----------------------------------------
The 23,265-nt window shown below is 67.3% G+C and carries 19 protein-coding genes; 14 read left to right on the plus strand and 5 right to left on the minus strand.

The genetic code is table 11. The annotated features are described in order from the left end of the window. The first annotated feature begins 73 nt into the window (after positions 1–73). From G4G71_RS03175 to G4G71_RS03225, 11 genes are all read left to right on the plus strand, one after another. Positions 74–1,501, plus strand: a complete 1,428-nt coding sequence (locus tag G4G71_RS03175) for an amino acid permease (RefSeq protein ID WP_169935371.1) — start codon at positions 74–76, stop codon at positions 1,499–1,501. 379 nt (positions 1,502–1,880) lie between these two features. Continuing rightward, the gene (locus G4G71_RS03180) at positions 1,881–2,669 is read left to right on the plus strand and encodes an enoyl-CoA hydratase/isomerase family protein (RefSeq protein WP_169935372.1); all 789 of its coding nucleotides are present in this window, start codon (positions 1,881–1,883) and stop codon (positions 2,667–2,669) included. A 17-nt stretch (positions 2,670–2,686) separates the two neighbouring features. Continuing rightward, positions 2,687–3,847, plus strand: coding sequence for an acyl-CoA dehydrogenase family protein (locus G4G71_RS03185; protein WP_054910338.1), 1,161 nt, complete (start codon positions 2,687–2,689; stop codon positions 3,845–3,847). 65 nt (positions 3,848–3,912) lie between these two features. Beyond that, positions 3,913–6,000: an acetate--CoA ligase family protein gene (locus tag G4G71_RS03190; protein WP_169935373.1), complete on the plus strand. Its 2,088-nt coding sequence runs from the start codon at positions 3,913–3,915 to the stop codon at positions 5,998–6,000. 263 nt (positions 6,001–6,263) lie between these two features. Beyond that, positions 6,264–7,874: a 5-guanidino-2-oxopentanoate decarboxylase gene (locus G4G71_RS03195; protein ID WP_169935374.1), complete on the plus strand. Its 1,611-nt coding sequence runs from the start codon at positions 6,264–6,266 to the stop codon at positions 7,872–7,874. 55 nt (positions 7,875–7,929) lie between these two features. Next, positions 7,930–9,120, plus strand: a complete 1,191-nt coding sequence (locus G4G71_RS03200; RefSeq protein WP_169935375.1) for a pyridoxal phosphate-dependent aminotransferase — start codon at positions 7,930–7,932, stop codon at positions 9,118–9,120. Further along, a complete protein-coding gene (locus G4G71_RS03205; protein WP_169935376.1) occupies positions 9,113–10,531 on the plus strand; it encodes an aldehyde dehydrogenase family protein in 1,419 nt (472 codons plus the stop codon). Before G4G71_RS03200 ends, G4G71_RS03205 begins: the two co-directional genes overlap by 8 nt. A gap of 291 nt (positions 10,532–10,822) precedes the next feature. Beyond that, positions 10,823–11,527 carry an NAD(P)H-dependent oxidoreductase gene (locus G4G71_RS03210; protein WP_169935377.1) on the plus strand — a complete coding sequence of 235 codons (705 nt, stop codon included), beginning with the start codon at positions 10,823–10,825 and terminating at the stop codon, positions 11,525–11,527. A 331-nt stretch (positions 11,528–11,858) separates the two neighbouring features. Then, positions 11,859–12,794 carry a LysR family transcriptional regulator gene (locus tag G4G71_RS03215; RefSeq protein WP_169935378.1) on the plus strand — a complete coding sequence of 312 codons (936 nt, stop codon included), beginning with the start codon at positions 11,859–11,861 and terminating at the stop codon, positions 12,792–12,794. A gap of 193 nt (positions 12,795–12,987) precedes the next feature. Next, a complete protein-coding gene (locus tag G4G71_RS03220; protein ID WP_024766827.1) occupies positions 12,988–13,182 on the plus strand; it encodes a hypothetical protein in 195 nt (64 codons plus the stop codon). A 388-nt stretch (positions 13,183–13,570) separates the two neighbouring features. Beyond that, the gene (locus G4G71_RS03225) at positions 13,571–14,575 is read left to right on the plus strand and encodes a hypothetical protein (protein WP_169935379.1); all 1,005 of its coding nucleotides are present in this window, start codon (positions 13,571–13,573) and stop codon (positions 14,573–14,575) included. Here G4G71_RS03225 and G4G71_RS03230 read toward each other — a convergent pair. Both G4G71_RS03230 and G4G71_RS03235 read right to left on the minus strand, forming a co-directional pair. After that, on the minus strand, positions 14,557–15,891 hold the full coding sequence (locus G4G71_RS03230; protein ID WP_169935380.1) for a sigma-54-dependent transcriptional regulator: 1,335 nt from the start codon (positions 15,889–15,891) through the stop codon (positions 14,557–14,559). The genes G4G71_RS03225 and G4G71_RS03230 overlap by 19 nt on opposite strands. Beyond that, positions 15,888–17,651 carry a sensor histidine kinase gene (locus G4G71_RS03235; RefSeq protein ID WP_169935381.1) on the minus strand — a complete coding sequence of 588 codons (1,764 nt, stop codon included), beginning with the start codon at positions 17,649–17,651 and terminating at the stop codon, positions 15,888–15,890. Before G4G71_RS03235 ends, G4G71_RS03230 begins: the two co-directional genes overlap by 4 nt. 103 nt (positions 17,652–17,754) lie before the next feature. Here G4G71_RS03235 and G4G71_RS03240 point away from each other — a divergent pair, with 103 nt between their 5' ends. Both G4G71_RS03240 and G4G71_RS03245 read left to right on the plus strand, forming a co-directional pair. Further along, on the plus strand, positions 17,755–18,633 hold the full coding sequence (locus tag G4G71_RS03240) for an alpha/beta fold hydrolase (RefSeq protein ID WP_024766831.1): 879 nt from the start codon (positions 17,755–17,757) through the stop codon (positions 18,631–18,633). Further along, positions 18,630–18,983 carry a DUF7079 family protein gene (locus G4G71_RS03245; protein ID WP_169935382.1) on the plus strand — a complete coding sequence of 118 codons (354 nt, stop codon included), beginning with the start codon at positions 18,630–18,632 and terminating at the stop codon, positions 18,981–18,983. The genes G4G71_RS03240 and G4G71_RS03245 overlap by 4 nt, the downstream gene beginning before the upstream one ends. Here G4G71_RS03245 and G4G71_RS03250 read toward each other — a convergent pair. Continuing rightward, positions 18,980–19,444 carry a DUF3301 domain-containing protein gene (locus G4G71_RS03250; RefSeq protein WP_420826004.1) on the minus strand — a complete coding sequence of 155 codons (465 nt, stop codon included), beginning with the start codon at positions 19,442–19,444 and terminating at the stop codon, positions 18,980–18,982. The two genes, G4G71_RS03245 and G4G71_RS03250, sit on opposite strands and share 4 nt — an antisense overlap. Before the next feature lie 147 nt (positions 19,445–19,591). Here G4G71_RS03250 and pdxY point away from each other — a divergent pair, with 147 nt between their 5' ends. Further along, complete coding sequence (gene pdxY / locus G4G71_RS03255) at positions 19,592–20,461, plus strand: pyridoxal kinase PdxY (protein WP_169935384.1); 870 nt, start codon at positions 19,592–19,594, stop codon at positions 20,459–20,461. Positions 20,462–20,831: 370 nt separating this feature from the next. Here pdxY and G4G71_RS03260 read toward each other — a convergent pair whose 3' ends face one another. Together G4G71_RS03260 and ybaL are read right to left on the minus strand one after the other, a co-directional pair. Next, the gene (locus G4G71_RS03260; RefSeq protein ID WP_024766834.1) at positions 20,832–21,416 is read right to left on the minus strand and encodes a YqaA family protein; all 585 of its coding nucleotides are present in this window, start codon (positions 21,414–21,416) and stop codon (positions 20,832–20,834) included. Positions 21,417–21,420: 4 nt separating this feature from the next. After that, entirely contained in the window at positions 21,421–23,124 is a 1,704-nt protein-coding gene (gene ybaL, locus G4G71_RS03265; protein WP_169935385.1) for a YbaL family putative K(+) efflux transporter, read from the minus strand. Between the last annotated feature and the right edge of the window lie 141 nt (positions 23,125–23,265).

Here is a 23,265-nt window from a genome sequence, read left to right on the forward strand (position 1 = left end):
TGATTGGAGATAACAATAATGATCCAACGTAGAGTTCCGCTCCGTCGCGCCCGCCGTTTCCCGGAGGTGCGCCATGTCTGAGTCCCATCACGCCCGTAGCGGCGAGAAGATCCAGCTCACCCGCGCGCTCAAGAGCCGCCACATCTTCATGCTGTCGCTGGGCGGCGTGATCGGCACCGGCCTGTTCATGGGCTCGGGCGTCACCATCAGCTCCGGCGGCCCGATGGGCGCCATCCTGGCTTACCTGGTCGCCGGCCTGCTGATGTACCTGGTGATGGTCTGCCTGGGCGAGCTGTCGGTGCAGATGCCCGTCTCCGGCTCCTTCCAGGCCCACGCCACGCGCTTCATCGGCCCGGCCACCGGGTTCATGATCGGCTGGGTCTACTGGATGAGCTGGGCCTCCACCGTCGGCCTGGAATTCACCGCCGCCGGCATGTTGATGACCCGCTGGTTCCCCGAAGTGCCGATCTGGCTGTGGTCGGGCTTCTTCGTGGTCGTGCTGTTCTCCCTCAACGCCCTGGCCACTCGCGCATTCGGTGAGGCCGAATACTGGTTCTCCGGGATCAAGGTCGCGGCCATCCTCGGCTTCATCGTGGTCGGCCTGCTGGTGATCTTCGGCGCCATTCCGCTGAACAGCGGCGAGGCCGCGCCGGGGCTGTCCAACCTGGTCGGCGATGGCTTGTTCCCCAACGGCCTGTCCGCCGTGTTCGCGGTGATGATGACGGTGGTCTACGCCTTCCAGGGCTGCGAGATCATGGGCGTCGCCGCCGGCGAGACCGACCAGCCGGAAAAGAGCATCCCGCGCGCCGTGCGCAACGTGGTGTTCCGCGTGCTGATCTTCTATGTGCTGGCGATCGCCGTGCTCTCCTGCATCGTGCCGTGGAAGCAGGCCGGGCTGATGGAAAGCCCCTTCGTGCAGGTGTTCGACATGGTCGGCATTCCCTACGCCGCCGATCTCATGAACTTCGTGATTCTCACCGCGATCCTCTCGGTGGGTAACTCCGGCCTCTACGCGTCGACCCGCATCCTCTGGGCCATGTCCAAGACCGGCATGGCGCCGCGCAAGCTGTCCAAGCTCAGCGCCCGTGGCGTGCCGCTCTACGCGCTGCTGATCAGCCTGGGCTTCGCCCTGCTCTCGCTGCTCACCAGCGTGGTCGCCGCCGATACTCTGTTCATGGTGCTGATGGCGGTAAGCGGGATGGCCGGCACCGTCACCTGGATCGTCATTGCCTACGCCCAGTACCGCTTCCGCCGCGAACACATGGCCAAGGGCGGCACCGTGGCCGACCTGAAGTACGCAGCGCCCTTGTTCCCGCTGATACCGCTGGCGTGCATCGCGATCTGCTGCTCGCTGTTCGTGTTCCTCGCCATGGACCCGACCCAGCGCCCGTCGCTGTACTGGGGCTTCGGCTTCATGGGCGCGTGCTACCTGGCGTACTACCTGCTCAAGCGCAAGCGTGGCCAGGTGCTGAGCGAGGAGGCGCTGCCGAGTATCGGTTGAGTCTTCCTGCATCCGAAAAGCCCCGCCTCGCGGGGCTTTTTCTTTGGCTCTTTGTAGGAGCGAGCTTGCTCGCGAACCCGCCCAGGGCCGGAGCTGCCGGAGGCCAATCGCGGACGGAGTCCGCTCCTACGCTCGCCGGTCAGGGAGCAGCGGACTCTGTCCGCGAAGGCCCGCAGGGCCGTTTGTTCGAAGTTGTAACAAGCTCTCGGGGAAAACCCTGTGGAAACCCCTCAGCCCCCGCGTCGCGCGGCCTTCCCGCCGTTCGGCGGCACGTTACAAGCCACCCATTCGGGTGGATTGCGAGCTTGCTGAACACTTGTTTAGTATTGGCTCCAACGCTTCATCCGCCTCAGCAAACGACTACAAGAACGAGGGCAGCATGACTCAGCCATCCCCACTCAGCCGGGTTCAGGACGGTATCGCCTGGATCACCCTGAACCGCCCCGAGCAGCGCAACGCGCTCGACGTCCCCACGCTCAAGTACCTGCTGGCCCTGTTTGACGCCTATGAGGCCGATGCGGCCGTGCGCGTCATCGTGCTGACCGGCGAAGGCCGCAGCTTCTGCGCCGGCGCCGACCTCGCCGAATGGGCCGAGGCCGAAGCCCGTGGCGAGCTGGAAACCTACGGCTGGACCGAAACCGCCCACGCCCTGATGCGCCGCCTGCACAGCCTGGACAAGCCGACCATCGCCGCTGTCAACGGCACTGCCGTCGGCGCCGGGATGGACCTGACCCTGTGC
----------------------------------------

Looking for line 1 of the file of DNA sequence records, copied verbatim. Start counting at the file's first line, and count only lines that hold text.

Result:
The 23,265-nt window shown below is 67.3% G+C and carries 19 protein-coding genes; 14 read left to right on the plus strand and 5 right to left on the minus strand.